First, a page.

THERE is a certain kind of strip- cartoon creator who is beyond the comprehension of the majority of this art-form's fans. He is usually someone with a pessimistic, left- wing, pacifist-anarchist outlook on human existence, expressed through picture panels that are dramatically composed and brilliantly detailed works of art in their own right. Such men often have a passion for literature of a marginal kind, and an acute sense of character. They may employ their own scenarists, or base their stories on famous novel or films.
Such a creator was Alberto Breccia. At the age of three, he was taken by his family from his birthplace, Montevideo, across the estuary of the Rio de la Plata to the lively working-class port district of Buenos Aires. This district was to form the sombre backdrop for Breccia's early realistic style.
By the age of 17, Alberto was publishing his first comic sketches in children's magazines, and he began to make his name as a humorous cartoonist and illustrator. By the 1940s, his Punto Blanco series was being syndicated all over South America and the United States. He started adapting popular movies, mainly B-movie detective features and Argentinian novels, producing over 300 books for children, and working in publicity.
He was teaching in a Buenos Aires art academy when the turning-point in his career brought him in contact with a colleague, Hugo Pratt, who was to become the celebrated creator of Corto Maltese, the favourite hero of Francois Mitterrand. Together with like- minded artists like Jose Luis Salinas and Arturo del Castillo they launched the avant-garde movement in strip cartoons whose influence was to spread throughout South America, the United States and eventually to Europe.
The timing was just right. The whole of South America, taking the lead from all kinds of writers like Jorge Luis Borges and Adolfo Bioy Casares, Juan Carlos Onetti and Horacio Quiroga, the father of them all, became fascinated by novels and short stories on detective and mystery themes.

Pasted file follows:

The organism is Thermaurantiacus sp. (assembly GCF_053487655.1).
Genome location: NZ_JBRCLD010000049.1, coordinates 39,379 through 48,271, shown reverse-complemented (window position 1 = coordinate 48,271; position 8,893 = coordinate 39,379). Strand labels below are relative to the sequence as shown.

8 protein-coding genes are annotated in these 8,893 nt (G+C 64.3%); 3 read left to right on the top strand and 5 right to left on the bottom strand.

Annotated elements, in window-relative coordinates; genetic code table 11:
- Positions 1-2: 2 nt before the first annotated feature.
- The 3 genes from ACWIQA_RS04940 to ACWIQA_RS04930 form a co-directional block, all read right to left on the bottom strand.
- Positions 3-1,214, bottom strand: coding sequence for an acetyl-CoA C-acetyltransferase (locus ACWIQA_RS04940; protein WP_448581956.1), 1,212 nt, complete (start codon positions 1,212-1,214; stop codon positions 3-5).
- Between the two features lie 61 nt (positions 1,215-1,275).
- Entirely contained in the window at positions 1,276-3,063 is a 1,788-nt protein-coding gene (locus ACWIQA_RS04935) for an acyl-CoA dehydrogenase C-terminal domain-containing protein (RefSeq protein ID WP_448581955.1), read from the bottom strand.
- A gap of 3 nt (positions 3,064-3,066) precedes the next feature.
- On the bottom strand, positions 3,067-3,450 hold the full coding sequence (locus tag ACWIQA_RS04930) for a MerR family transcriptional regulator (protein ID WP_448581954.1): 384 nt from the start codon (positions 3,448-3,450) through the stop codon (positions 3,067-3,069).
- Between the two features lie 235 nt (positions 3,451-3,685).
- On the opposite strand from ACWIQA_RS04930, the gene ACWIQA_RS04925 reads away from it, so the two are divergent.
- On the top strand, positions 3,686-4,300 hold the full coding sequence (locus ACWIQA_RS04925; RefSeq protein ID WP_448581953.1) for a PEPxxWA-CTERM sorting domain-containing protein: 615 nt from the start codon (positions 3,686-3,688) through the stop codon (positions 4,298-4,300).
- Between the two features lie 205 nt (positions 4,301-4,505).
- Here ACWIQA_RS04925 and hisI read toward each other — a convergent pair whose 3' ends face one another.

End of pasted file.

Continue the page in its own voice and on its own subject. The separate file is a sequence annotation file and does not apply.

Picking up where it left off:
Hugo Pratt introduced Breccia to the man who was to become his favourite scenario writer, Hector Oestherheld: together they created the 'Sherlock Time' series, combining Breccia's obsession with mystery and detective stories and Oestherheld's fixation on temporal paradoxes of a science-fiction type.
In 1962, they invented the character of Mort Cinder, a sardonic time- traveller. Breccia began adapting classics like Poe, Grimm, Lovecraft, Borges, as well as South American authors like Garcia Marquez and Alejo Carpentier. Their collaboration on El Eternauta in 1969 was heavily politicised, and did not find favour either with the public or with the authorities. After the coup d'etat in 1976, Oestherheld was
In 1984 Breccia produced one of his best works, Perramua, with a sinister background of the Argentine dictatorship. It is somewhat similar in tone to Art Spiegelman's Maus. Together with Mort Cinder, it was published in France, and was an immediate hit, and constantly reprinted.
Breccia illustrated Umberto Eco's The Name of the Rose and other modern novels. But his masterpiece is his setting - reminiscent of both Gustav Dore and Katsuhiro Otomo's Akira - of South America's greatest writer's profoundest novels: Ernesto Sabato's Informe sobre ciegos ('Report on the Blind'), which is a fantastic story of a colony of blind men at the centre of the earth who direct the destiny of those on the surface.
Breccia is not as popular in Spain as in France, but Editiones-B, one of Spain's many flourishing small publishing houses, is now preparing the publication of Perramus. Alberto Breccia was a great originator, and the world of the strip cartoon will be the smaller for his departure.